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“There are probably lots of people who could do this job that are perhaps better qualified or more experienced than me, but I am not quite sure there was anyone that wanted it quite as much,” says World Bank’s group general counsel Dr Sandie Okoro.

Okoro, who joined the World Bank in February, has held a variety of senior roles in the past, including stints as GC at HSBC Global Asset Management and Barings, but it is fair to say none have piqued her interest in the same way as her current position.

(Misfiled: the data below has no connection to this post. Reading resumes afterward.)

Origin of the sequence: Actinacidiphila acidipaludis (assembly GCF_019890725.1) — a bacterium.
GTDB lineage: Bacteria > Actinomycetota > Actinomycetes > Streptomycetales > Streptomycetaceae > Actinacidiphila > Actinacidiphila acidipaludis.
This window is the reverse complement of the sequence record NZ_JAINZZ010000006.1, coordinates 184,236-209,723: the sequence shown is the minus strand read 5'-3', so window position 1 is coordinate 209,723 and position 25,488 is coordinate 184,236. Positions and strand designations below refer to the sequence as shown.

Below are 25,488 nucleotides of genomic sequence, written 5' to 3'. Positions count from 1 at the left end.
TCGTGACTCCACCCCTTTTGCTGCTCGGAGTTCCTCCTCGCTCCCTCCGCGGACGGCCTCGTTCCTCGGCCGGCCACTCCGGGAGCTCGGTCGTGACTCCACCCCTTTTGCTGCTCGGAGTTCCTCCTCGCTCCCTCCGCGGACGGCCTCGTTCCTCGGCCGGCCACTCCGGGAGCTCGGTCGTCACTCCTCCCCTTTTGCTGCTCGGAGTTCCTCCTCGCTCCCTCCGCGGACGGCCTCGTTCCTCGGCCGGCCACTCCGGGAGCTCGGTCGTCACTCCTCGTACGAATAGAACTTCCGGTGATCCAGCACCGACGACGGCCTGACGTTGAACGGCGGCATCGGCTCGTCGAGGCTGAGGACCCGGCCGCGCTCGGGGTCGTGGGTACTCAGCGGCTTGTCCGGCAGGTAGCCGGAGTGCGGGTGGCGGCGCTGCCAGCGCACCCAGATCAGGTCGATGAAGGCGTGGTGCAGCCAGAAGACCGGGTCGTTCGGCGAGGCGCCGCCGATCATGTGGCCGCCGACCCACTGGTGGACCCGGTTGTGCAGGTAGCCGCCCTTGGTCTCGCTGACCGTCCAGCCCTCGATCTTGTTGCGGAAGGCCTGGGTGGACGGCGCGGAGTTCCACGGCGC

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Alex Berry

Alex joined Legal Week in July 2016. Before joining, Alex completed a MA in magazine journalism at City university and wrote freelance articles for a range of property titles. He reports on the in-house legal market